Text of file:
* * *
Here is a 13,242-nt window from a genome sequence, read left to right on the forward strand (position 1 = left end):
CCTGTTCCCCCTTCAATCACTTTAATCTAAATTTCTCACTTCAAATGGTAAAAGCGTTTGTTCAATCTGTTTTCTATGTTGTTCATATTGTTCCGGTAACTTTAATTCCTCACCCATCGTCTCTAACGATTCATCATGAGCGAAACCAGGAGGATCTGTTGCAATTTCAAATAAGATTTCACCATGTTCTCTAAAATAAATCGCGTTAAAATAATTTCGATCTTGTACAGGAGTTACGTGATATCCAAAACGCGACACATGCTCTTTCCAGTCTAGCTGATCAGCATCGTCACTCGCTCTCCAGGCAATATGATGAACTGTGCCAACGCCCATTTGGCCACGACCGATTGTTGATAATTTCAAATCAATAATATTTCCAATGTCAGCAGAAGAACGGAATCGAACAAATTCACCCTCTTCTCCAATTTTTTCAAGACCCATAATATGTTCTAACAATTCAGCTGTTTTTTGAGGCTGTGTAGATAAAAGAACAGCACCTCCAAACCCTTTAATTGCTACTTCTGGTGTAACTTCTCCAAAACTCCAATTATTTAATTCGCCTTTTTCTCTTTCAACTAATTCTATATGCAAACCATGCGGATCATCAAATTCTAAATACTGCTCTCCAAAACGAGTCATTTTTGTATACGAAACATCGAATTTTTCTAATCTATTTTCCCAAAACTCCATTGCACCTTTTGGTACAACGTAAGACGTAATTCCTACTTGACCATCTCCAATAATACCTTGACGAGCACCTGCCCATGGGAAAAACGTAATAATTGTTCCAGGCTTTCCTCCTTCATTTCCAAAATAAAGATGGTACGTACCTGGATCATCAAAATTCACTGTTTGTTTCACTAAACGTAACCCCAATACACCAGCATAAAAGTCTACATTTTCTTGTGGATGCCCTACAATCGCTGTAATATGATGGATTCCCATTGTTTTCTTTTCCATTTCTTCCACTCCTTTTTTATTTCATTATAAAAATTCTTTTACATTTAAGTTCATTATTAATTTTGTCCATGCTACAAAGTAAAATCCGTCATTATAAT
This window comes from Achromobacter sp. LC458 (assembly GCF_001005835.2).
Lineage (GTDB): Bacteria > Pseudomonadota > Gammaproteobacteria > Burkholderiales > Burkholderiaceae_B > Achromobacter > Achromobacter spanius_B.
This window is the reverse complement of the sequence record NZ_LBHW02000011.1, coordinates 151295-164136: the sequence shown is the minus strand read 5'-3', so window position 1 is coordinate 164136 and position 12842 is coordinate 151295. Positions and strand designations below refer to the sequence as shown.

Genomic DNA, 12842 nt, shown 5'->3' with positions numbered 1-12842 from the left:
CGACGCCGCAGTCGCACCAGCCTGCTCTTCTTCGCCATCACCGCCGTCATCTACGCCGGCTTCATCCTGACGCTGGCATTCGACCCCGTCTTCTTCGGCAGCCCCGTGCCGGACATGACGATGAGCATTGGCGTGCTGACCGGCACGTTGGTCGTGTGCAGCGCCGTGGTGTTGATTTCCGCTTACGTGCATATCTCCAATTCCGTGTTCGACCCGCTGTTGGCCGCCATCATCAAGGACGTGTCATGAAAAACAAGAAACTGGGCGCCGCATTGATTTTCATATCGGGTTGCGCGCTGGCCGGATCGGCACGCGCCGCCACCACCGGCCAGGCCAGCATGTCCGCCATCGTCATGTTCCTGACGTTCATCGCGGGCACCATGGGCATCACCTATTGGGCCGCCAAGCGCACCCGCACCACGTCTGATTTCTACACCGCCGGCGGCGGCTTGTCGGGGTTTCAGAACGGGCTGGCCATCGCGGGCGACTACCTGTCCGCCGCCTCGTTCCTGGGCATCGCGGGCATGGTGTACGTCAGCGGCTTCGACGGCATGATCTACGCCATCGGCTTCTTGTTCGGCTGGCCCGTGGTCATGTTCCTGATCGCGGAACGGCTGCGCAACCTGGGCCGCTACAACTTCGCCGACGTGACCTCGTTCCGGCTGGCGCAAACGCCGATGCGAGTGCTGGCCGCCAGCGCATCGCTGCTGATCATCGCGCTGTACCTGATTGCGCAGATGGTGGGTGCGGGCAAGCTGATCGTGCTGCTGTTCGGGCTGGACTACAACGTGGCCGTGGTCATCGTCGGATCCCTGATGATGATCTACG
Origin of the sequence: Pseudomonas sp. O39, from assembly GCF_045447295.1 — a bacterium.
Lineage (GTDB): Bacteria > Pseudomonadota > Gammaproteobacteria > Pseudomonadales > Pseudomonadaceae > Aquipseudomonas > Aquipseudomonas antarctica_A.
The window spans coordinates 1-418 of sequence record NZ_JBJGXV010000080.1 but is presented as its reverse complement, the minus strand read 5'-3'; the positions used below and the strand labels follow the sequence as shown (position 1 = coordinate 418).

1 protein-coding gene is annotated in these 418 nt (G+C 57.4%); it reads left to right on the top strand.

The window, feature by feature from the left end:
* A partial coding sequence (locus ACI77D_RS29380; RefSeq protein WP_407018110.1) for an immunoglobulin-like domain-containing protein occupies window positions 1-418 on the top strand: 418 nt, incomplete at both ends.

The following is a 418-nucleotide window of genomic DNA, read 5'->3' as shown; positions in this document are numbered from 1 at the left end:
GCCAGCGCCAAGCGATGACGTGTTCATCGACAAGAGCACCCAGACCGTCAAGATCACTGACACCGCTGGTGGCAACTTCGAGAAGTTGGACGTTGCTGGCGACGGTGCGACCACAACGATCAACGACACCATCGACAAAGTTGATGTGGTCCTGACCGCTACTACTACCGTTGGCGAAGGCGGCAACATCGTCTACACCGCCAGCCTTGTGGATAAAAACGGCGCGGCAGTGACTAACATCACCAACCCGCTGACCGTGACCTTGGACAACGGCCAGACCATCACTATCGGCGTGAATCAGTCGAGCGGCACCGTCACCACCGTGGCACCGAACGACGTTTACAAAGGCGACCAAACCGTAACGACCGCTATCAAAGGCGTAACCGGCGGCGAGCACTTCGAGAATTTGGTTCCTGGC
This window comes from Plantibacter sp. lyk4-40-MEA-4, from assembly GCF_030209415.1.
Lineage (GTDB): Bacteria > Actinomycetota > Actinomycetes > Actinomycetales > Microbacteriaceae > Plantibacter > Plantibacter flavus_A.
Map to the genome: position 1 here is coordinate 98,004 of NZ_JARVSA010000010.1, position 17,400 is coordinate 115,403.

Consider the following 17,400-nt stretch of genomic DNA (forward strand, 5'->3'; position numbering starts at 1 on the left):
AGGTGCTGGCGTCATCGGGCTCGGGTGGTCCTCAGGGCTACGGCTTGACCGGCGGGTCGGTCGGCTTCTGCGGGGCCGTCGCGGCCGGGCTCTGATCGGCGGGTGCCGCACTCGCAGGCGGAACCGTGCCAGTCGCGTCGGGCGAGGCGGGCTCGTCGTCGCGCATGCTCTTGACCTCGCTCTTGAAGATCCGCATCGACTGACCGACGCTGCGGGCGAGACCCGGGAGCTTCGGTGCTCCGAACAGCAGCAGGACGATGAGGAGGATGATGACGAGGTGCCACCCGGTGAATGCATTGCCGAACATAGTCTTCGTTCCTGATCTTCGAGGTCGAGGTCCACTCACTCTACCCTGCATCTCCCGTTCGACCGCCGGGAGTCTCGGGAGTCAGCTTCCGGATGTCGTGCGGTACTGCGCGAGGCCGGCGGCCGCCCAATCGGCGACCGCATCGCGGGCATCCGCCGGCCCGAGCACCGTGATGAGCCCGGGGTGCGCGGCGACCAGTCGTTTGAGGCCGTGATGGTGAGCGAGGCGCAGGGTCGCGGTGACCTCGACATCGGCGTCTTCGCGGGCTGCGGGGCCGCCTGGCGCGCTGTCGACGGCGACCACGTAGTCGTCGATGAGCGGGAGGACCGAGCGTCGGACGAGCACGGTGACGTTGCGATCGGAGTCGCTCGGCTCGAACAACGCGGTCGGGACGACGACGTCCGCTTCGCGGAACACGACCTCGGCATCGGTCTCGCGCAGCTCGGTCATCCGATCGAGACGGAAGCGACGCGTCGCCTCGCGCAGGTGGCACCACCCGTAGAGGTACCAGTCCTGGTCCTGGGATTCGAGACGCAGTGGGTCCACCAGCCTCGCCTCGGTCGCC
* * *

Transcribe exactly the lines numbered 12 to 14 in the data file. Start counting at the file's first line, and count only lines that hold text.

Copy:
The window, feature by feature from the left end:
* A partial coding sequence (locus ACI77D_RS29380; RefSeq protein WP_407018110.1) for an immunoglobulin-like domain-containing protein occupies window positions 1-418 on the top strand: 418 nt, incomplete at both ends.

The following is a 418-nucleotide window of genomic DNA, read 5'->3' as shown; positions in this document are numbered from 1 at the left end: